The University of the Basque Country, IBERDROLA (an electricity utility supplying the Basque Country), the enterprises INGETEAM and INDAR and innovative energies company EHN have participated jointly in this research project. The project has put forward an innovative use of wind-sourced energy to control fluctuations on the grid. The research site where measurements were made was the Salajones wind park in Sanguesa (Navarre).
In recent years the electricity utilities have shown much greater interest in achieving uniform distribution of the grid supply system, given that the number of independent sources of power connecting to the grid are increasing all the time: wind parks, solar panels, and so on. Given all these new sources, the power supply level or power profile of the grid constantly rises and falls and, thus, gives rise to grid fluctuations and instability. As a result, the means whereby energy is consumed at source as well as how to confront problems of instability arising from changes in grid load or in its topology are both being investigated. If the solutions to these problems are found, it will be that much easier to stabilise the levels of the electric grid.
This stability provides an improvement in power profile and so in grid safety and security and reduces losses in costs of energy transfer. Moreover, the fact that equipment connected to the grid is using more and more energy has to be taken into account, giving rise to the need to implement complex algorithmic controls. Moreover, in recent decades, research involving regulations for power supply has targeted on-line strategies.
Garazi Andonegi | Basque research
Linear potentiometer LRW2/3 - Maximum precision with many measuring points
17.05.2017 | WayCon Positionsmesstechnik GmbH
First flat lens for immersion microscope provides alternative to centuries-old technique
17.05.2017 | Harvard John A. Paulson School of Engineering and Applied Sciences
The world's highest gain high power laser amplifier - by many orders of magnitude - has been developed in research led at the University of Strathclyde.
The researchers demonstrated the feasibility of using plasma to amplify short laser pulses of picojoule-level energy up to 100 millijoules, which is a 'gain'...
Staphylococcus aureus is a feared pathogen (MRSA, multi-resistant S. aureus) due to frequent resistances against many antibiotics, especially in hospital infections. Researchers at the Paul-Ehrlich-Institut have identified immunological processes that prevent a successful immune response directed against the pathogenic agent. The delivery of bacterial proteins with RNA adjuvant or messenger RNA (mRNA) into immune cells allows the re-direction of the immune response towards an active defense against S. aureus. This could be of significant importance for the development of an effective vaccine. PLOS Pathogens has published these research results online on 25 May 2017.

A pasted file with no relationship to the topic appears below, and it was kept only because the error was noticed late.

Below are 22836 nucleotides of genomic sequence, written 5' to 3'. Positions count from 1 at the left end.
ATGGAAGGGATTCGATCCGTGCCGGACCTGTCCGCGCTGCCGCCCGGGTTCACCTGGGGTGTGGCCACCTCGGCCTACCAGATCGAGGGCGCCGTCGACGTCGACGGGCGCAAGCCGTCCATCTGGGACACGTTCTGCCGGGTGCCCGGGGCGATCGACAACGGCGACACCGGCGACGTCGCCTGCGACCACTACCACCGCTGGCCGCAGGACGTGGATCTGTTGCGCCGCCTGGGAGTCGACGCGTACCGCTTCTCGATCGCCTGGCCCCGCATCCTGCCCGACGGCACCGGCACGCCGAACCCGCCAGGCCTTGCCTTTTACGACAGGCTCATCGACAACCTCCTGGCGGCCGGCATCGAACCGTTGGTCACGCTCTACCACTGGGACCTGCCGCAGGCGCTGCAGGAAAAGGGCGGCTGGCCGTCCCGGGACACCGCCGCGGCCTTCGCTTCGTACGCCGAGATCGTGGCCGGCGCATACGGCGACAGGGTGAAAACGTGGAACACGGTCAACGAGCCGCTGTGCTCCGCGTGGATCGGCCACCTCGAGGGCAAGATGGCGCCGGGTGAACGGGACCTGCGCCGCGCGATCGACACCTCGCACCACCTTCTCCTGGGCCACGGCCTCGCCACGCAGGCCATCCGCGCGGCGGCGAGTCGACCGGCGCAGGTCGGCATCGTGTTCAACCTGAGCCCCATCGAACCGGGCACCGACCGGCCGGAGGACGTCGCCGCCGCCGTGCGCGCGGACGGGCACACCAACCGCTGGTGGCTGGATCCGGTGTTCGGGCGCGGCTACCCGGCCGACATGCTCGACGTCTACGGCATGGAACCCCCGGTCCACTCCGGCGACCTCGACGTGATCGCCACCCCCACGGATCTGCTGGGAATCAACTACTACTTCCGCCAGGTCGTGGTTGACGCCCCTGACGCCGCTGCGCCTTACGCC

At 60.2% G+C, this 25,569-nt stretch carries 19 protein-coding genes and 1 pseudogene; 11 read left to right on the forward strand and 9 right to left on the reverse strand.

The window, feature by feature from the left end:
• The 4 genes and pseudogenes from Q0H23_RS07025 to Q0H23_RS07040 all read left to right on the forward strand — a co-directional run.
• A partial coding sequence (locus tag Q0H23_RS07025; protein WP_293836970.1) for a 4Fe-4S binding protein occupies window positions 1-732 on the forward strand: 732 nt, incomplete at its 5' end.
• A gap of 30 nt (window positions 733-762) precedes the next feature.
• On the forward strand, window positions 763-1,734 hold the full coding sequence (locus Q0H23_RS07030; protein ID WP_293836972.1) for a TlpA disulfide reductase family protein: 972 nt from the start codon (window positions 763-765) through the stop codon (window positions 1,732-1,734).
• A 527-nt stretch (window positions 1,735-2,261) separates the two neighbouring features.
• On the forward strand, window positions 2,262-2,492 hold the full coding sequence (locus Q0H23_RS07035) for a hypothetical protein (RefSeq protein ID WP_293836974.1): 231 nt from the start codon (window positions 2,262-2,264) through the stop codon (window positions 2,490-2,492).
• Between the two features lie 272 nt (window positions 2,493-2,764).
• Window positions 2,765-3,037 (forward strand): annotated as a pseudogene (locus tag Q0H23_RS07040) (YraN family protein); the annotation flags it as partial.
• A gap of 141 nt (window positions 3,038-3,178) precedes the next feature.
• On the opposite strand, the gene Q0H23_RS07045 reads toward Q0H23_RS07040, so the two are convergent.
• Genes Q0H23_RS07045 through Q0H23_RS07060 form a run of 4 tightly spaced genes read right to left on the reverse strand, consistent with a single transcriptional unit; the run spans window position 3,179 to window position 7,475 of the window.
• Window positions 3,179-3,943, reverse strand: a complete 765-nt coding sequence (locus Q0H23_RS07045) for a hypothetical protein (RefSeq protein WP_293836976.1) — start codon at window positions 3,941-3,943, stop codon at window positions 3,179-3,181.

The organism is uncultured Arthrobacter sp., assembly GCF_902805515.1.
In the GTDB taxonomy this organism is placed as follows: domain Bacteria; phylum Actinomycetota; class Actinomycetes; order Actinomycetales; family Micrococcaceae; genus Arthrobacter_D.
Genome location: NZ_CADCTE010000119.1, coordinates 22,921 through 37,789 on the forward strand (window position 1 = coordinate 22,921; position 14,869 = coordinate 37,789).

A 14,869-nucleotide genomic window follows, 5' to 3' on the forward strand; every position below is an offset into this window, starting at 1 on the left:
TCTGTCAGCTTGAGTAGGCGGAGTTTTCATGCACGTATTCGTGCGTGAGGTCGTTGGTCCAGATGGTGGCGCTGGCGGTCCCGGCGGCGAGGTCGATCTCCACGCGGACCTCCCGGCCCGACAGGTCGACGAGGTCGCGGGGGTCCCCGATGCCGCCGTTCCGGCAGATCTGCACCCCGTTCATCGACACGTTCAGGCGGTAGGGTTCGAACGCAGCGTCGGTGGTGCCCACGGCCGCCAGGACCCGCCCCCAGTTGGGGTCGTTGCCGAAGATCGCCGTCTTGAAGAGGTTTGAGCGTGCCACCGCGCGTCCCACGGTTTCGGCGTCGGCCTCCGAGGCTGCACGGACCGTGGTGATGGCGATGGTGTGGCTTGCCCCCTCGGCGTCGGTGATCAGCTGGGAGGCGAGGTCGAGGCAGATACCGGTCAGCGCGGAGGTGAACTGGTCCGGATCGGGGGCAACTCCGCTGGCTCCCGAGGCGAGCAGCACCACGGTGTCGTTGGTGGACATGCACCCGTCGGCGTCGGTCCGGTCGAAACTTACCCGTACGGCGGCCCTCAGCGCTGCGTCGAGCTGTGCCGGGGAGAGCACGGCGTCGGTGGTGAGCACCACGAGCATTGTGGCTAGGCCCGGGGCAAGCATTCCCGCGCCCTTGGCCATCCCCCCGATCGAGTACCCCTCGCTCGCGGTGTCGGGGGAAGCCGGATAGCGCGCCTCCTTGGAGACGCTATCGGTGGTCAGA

Staphylococcus aureus (S. aureus) is a bacterium that colonizes by far more than half of the skin and the mucosa of adults, usually without causing infections....
Physicists from the University of Würzburg are capable of generating identical looking single light particles at the push of a button. Two new studies now demonstrate the potential this method holds.
The quantum computer has fuelled the imagination of scientists for decades: It is based on fundamentally different phenomena than a conventional computer....
An international team of physicists has monitored the scattering behaviour of electrons in a non-conducting material in real-time. Their insights could be beneficial for radiotherapy.
We can refer to electrons in non-conducting materials as ‘sluggish’. Typically, they remain fixed in a location, deep inside an atomic composite. It is hence...
Two-dimensional magnetic structures are regarded as a promising material for new types of data storage, since the magnetic properties of individual molecular building blocks can be investigated and modified. For the first time, researchers have now produced a wafer-thin ferrimagnet, in which molecules with different magnetic centers arrange themselves on a gold surface to form a checkerboard pattern. Scientists at the Swiss Nanoscience Institute at the University of Basel and the Paul Scherrer Institute published their findings in the journal Nature Communications.
Ferrimagnets are composed of two centers which are magnetized at different strengths and point in opposing directions. Two-dimensional, quasi-flat ferrimagnets...
24.05.2017 | Event News
23.05.2017 | Event News
22.05.2017 | Event News
29.05.2017 | Earth Sciences
29.05.2017 | Life Sciences
29.05.2017 | Physics and Astronomy